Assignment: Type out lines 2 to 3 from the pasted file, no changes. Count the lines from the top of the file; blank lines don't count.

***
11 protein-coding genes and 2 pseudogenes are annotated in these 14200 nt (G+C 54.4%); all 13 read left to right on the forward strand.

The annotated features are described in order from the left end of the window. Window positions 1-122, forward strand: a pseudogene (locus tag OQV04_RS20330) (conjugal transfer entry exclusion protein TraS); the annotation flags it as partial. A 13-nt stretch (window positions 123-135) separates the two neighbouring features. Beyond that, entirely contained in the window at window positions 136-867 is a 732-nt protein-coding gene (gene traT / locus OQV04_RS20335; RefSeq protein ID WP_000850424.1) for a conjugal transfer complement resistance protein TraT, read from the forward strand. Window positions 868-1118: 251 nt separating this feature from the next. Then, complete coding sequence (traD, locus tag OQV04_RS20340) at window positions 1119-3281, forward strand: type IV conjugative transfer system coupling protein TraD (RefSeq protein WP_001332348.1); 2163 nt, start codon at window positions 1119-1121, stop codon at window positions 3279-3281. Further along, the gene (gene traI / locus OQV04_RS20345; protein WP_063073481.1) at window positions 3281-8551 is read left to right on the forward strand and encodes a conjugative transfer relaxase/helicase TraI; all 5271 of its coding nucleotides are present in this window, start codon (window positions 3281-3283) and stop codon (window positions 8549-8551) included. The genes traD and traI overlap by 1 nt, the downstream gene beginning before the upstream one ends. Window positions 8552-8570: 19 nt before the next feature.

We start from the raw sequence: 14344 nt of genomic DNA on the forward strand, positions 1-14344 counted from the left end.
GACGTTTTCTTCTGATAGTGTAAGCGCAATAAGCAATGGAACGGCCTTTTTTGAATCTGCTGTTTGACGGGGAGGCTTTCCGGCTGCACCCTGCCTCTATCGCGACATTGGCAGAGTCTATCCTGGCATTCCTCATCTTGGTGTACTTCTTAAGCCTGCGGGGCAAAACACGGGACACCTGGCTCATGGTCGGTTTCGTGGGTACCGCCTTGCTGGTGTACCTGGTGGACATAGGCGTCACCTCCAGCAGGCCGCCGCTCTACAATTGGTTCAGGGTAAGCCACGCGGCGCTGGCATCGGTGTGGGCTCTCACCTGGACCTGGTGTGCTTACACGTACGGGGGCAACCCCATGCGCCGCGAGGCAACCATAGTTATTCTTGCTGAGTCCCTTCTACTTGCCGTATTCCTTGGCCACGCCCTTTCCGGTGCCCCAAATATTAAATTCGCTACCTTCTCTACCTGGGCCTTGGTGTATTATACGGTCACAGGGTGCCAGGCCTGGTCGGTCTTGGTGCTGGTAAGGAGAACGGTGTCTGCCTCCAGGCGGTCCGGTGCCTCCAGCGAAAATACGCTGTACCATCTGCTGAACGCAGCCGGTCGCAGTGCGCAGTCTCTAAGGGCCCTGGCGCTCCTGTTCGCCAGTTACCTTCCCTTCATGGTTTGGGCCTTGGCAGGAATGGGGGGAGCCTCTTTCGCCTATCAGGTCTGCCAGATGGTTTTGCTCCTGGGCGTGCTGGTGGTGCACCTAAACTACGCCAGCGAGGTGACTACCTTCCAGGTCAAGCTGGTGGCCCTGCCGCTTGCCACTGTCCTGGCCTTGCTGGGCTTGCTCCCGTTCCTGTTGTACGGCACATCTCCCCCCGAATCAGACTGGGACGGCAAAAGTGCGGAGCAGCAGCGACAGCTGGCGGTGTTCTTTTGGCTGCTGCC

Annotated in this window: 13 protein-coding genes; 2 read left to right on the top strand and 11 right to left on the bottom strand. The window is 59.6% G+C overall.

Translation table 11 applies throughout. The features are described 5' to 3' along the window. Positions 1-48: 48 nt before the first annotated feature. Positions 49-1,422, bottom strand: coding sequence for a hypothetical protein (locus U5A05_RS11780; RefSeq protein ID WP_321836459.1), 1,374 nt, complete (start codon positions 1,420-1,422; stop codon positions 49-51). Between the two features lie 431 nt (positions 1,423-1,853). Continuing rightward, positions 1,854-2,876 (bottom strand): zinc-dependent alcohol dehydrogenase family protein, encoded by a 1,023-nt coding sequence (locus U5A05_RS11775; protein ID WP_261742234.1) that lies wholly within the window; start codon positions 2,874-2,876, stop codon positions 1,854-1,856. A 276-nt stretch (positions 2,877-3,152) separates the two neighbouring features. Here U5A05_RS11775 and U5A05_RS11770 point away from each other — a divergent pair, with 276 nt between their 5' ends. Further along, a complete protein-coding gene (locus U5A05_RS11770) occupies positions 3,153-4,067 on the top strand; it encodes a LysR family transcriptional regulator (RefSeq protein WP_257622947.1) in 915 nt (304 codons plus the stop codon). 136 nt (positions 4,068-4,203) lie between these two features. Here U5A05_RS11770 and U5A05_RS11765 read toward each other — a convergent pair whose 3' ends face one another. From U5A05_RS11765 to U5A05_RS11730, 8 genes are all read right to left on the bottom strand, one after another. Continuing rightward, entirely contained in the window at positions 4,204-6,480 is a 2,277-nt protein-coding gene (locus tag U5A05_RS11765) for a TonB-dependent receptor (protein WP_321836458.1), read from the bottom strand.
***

The annotated features are described in order from the left end of the window. Window positions 1-122, forward strand: a pseudogene (locus tag OQV04_RS20330) (conjugal transfer entry exclusion protein TraS); the annotation flags it as partial. A 13-nt stretch (window positions 123-135) separates the two neighbouring features. Beyond that, entirely contained in the window at window positions 136-867 is a 732-nt protein-coding gene (gene traT / locus OQV04_RS20335; RefSeq protein ID WP_000850424.1) for a conjugal transfer complement resistance protein TraT, read from the forward strand. Window positions 868-1118: 251 nt separating this feature from the next. Then, complete coding sequence (traD, locus tag OQV04_RS20340) at window positions 1119-3281, forward strand: type IV conjugative transfer system coupling protein TraD (RefSeq protein WP_001332348.1); 2163 nt, start codon at window positions 1119-1121, stop codon at window positions 3279-3281. Further along, the gene (gene traI / locus OQV04_RS20345; protein WP_063073481.1) at window positions 3281-8551 is read left to right on the forward strand and encodes a conjugative transfer relaxase/helicase TraI; all 5271 of its coding nucleotides are present in this window, start codon (window positions 3281-3283) and stop codon (window positions 8549-8551) included. The genes traD and traI overlap by 1 nt, the downstream gene beginning before the upstream one ends. Window positions 8552-8570: 19 nt before the next feature.

We start from the raw sequence: 14344 nt of genomic DNA on the forward strand, positions 1-14344 counted from the left end.